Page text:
One multi-centre trial in the UK and US looked at cognitive function in 309 children born to mothers with epilepsy and found that sodium valproate-use was associated with an IQ level eight points lower in children born to mothers taking sodium valproate than mothers taking other anti-epileptic drugs.[15] The authors of the study attempted to correct for confounding factors, but this is an observational study, and therefore cannot prove a causal link. It should be noted, however, that to prove a causal link requires a randomised-controlled trial, which is not possible to perform.[16] It is therefore unlikely that any stronger evidence will become available.

A class action is currently underway in the United Kingdom regarding the claim that the drug used in pregnancy caused a range of problems in children, including autism, learning and social difficulties, ADHD, spinal stenosis,[specify] facial abnormalities, vision defects, dyslexia, dyspraxia, delayed speech and motor development.[17][18][19]

See also


  1. ^ Gelder, M., Mayou, R., Geddes, J. (2006) Psychiarty. 3rd edition. Oxford: Oxford University Press
  2. ^ Gelder, M, Mayou, R. and Geddes, J. 2005. Psychiatry. 3rd ed. New York: Oxford. pp250.
  3. ^ I.Q. Harmed by Epilepsy Drug in Utero By RONI CARYN RABIN, New York Times, April 15, 2009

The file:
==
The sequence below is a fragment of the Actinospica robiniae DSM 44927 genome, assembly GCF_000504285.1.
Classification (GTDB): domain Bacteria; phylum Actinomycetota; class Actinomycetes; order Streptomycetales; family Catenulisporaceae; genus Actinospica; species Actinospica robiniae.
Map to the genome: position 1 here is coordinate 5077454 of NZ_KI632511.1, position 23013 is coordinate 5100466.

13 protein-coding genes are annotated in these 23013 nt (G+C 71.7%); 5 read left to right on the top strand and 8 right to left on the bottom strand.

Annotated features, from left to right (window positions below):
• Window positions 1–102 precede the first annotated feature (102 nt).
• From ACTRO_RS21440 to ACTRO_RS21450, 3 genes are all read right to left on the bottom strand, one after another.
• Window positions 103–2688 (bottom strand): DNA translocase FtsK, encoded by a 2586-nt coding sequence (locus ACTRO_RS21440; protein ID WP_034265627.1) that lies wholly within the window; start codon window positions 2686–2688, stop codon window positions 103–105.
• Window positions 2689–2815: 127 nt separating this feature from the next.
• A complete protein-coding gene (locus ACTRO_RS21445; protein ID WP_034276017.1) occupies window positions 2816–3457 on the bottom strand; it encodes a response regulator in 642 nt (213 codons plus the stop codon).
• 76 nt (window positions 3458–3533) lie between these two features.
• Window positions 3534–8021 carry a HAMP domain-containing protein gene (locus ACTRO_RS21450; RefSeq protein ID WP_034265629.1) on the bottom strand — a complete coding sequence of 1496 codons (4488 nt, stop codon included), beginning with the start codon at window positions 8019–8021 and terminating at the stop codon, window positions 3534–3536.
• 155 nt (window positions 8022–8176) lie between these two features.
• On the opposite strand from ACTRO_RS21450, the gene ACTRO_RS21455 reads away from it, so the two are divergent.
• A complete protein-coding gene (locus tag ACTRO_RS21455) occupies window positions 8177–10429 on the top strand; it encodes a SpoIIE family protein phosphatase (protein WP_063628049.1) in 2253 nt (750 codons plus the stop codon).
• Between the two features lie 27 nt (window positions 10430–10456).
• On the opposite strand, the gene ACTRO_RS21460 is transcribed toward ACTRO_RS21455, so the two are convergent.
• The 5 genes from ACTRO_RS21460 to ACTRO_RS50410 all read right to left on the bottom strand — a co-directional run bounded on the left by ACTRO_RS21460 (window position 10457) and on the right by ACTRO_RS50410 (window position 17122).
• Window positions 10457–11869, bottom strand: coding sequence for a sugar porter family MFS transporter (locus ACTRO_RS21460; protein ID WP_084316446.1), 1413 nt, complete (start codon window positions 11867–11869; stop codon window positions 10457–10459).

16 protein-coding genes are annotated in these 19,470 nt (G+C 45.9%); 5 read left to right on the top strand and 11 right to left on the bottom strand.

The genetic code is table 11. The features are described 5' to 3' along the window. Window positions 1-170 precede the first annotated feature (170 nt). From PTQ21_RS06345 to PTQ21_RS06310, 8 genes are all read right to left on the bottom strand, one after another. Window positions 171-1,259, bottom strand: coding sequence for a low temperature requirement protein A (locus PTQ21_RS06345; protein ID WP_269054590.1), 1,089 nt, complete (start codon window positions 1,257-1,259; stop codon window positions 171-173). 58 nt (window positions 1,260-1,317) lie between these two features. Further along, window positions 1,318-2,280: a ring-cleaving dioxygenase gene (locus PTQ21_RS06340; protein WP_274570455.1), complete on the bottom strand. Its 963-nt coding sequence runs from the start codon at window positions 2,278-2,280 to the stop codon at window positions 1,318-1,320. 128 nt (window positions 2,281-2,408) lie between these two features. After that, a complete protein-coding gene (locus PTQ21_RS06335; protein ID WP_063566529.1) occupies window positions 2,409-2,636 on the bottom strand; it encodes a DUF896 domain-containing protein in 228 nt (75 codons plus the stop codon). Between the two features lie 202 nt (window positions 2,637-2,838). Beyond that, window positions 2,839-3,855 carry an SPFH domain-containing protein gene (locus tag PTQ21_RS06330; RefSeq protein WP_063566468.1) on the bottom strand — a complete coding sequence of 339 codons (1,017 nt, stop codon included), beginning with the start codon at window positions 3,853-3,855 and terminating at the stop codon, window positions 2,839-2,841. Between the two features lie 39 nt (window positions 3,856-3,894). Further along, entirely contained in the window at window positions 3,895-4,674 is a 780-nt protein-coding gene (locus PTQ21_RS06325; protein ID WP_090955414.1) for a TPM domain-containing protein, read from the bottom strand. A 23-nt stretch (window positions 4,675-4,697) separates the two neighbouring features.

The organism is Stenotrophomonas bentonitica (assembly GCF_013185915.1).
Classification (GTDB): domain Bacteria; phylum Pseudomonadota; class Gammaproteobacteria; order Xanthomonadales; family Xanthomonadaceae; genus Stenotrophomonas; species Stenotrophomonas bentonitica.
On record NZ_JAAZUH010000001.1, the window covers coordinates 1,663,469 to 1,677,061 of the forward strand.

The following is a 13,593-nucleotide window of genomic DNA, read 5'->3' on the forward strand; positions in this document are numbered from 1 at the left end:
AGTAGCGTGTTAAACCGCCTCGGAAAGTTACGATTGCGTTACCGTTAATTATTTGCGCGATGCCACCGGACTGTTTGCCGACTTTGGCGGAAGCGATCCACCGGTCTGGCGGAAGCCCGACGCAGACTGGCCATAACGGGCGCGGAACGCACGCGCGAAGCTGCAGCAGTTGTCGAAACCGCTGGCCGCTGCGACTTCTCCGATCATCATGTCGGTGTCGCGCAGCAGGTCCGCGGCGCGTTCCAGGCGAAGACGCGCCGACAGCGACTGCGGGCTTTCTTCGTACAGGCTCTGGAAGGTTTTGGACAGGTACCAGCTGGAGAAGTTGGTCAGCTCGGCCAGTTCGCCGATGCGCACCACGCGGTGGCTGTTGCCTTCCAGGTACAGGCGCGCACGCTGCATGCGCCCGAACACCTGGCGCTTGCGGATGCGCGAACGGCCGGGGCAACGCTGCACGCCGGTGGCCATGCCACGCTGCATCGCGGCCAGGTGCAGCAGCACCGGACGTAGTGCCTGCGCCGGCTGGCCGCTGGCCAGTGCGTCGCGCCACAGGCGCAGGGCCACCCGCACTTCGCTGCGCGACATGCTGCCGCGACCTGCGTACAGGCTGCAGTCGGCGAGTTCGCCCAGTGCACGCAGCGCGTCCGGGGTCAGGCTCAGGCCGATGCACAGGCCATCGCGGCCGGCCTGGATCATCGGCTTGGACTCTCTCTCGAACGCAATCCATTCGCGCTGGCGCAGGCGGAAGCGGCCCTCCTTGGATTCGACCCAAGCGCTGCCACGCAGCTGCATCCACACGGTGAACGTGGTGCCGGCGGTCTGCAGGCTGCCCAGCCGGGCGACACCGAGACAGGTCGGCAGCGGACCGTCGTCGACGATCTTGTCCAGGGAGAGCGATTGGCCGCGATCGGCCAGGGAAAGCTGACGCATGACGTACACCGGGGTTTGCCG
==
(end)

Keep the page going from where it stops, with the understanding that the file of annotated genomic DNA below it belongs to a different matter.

4. ^ Cognitive function at 3 years of age after fetal exposure to antiepileptic drugs, Kimford J. Meador et al. for the NEAD Study Group, N Engl J Med 360:1597 April 16, 2009
  5. ^ Which drug for the pregnant woman with epilepsy? Torbjorn Tomson, N Engl J Med 360:1597 April 16, 2009
  6. ^ Koch S, Göpfert-Geyer I, Jäger-Roman E, et al. (February 1983). "[Anti-epileptic agents during pregnancy. A prospective study on the course of pregnancy, malformations and child development]" (in German). Dtsch. Med. Wochenschr. 108 (7): 250–7. doi:10.1055/s-2008-1069536. PMID 6402356. 
  7. ^ Moore SJ, Turnpenny P, Quinn A, et al. (July 2000). "A clinical study of 57 children with fetal anticonvulsant syndromes". J. Med. Genet. 37 (7): 489–97. doi:10.1136/jmg.37.7.489. PMC 1734633. PMID 10882750. 
  8. ^ DiLiberti JH, Farndon PA, Dennis NR, Curry CJ (November 1984). "The fetal valproate syndrome". Am. J. Med. Genet. 19 (3): 473–81. doi:10.1002/ajmg.1320190308. PMID 6439041. 
  9. ^ Epileptic Disord. 2007 Sep; 9(3):332-6
  10. ^ J Child Neurol. 1988 Jul;3(3):177-80
  11. ^ a b Adab N, Kini U, Vinten J, et al. (November 2004). "The longer term outcome of children born to mothers with epilepsy". J. Neurol. Neurosurg. Psychiatr. 75 (11): 1575–83. doi:10.1136/jnnp.2003.029132. PMC 1738809. PMID 15491979. "This argues that the fetal valproate syndrome constitutes a real clinical entity that includes developmental delay and cognitive impairments, but that some children might exhibit some developmental delay without marked dysmorphism."